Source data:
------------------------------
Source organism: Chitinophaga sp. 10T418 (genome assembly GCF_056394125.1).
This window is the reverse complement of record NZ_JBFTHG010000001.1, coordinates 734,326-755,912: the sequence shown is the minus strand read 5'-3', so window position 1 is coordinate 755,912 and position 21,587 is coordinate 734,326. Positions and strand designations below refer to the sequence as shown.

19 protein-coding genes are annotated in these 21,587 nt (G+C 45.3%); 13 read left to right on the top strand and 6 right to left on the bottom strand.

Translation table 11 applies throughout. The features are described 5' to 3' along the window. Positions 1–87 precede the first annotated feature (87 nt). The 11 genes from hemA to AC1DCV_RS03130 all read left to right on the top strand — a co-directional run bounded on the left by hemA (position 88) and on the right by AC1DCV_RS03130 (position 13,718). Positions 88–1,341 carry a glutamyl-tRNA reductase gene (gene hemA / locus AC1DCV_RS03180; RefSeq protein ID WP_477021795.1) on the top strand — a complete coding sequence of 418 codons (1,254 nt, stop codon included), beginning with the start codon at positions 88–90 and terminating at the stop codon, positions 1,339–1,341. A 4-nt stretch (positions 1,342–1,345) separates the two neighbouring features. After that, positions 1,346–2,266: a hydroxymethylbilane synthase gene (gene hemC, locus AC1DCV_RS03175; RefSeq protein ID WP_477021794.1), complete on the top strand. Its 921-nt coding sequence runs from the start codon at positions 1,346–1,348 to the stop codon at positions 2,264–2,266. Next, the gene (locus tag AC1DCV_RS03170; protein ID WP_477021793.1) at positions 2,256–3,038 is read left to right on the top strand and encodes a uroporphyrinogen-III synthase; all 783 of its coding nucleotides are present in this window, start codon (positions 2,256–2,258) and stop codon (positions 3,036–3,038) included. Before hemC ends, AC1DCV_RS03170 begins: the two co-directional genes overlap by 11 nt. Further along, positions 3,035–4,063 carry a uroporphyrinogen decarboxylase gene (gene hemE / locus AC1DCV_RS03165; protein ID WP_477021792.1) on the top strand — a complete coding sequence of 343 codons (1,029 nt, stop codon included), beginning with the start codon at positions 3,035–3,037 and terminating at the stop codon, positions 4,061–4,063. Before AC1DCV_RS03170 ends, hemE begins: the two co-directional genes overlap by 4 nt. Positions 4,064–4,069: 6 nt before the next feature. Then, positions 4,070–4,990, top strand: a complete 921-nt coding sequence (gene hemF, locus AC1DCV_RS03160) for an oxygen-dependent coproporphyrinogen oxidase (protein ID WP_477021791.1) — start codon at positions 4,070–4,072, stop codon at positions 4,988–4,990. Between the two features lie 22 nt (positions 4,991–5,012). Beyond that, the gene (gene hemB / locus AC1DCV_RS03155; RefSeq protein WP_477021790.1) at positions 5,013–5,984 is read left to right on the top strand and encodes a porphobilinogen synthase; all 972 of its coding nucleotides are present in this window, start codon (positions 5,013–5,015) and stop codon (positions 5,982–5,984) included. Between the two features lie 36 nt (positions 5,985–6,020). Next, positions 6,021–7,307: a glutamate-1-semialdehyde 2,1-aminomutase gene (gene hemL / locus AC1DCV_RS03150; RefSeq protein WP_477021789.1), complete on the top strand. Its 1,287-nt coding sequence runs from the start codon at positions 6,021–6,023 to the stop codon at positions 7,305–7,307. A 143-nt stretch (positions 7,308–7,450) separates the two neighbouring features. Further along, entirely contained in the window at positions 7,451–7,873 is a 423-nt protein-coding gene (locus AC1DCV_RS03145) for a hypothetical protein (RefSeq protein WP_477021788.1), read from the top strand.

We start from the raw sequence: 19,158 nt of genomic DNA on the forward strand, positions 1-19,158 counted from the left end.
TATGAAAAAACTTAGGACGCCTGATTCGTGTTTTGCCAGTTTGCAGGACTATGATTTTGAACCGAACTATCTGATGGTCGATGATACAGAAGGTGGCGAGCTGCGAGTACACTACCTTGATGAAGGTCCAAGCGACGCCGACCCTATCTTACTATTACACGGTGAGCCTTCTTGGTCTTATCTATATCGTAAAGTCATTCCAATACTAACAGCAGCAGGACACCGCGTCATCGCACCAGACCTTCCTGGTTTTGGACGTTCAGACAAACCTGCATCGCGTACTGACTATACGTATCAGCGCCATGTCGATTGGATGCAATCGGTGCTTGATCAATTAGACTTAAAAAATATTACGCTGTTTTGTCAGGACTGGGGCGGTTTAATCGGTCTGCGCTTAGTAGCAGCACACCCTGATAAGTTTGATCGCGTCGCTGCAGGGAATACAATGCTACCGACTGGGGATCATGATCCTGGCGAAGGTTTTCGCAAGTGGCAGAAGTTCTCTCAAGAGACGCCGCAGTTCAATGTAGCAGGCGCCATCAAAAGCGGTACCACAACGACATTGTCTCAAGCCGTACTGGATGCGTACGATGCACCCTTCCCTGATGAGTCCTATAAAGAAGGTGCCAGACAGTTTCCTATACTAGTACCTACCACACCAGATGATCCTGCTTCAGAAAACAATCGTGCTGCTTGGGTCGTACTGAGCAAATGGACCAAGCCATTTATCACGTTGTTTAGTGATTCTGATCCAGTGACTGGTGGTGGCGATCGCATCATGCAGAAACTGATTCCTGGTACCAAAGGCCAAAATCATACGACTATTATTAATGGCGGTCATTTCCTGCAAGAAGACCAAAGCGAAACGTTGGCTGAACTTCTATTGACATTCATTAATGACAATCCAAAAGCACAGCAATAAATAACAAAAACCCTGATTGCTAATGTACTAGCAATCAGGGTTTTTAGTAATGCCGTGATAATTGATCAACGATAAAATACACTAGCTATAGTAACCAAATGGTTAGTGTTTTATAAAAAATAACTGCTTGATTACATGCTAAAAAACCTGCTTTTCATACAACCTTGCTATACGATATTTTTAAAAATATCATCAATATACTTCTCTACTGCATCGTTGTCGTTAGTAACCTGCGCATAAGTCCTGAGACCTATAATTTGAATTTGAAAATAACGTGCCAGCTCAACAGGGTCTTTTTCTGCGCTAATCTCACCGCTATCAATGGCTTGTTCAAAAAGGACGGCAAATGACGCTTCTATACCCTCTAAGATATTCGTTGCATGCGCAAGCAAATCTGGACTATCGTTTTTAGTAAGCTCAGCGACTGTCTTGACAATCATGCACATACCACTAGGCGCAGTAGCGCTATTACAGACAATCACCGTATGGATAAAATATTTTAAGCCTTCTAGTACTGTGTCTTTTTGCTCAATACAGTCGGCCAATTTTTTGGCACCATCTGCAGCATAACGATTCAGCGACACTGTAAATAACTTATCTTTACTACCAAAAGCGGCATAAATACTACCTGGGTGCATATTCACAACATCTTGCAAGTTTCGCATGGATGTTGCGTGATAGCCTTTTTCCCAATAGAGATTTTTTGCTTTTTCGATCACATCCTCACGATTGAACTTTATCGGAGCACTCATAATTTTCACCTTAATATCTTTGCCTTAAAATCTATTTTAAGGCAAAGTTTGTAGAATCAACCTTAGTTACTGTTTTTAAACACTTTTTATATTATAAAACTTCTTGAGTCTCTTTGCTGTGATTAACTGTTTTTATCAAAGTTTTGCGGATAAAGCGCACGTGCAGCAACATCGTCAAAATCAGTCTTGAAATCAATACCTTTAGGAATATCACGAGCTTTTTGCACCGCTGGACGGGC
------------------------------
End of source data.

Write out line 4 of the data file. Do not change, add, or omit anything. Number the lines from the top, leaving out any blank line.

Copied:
Translation table 11 applies throughout. The features are described 5' to 3' along the window. Positions 1–87 precede the first annotated feature (87 nt). The 11 genes from hemA to AC1DCV_RS03130 all read left to right on the top strand — a co-directional run bounded on the left by hemA (position 88) and on the right by AC1DCV_RS03130 (position 13,718). Positions 88–1,341 carry a glutamyl-tRNA reductase gene (gene hemA / locus AC1DCV_RS03180; RefSeq protein ID WP_477021795.1) on the top strand — a complete coding sequence of 418 codons (1,254 nt, stop codon included), beginning with the start codon at positions 88–90 and terminating at the stop codon, positions 1,339–1,341. A 4-nt stretch (positions 1,342–1,345) separates the two neighbouring features. After that, positions 1,346–2,266: a hydroxymethylbilane synthase gene (gene hemC, locus AC1DCV_RS03175; RefSeq protein ID WP_477021794.1), complete on the top strand. Its 921-nt coding sequence runs from the start codon at positions 1,346–1,348 to the stop codon at positions 2,264–2,266. Next, the gene (locus tag AC1DCV_RS03170; protein ID WP_477021793.1) at positions 2,256–3,038 is read left to right on the top strand and encodes a uroporphyrinogen-III synthase; all 783 of its coding nucleotides are present in this window, start codon (positions 2,256–2,258) and stop codon (positions 3,036–3,038) included. Before hemC ends, AC1DCV_RS03170 begins: the two co-directional genes overlap by 11 nt. Further along, positions 3,035–4,063 carry a uroporphyrinogen decarboxylase gene (gene hemE / locus AC1DCV_RS03165; protein ID WP_477021792.1) on the top strand — a complete coding sequence of 343 codons (1,029 nt, stop codon included), beginning with the start codon at positions 3,035–3,037 and terminating at the stop codon, positions 4,061–4,063. Before AC1DCV_RS03170 ends, hemE begins: the two co-directional genes overlap by 4 nt. Positions 4,064–4,069: 6 nt before the next feature. Then, positions 4,070–4,990, top strand: a complete 921-nt coding sequence (gene hemF, locus AC1DCV_RS03160) for an oxygen-dependent coproporphyrinogen oxidase (protein ID WP_477021791.1) — start codon at positions 4,070–4,072, stop codon at positions 4,988–4,990. Between the two features lie 22 nt (positions 4,991–5,012). Beyond that, the gene (gene hemB / locus AC1DCV_RS03155; RefSeq protein WP_477021790.1) at positions 5,013–5,984 is read left to right on the top strand and encodes a porphobilinogen synthase; all 972 of its coding nucleotides are present in this window, start codon (positions 5,013–5,015) and stop codon (positions 5,982–5,984) included. Between the two features lie 36 nt (positions 5,985–6,020). Next, positions 6,021–7,307: a glutamate-1-semialdehyde 2,1-aminomutase gene (gene hemL / locus AC1DCV_RS03150; RefSeq protein WP_477021789.1), complete on the top strand. Its 1,287-nt coding sequence runs from the start codon at positions 6,021–6,023 to the stop codon at positions 7,305–7,307. A 143-nt stretch (positions 7,308–7,450) separates the two neighbouring features. Further along, entirely contained in the window at positions 7,451–7,873 is a 423-nt protein-coding gene (locus AC1DCV_RS03145) for a hypothetical protein (RefSeq protein WP_477021788.1), read from the top strand.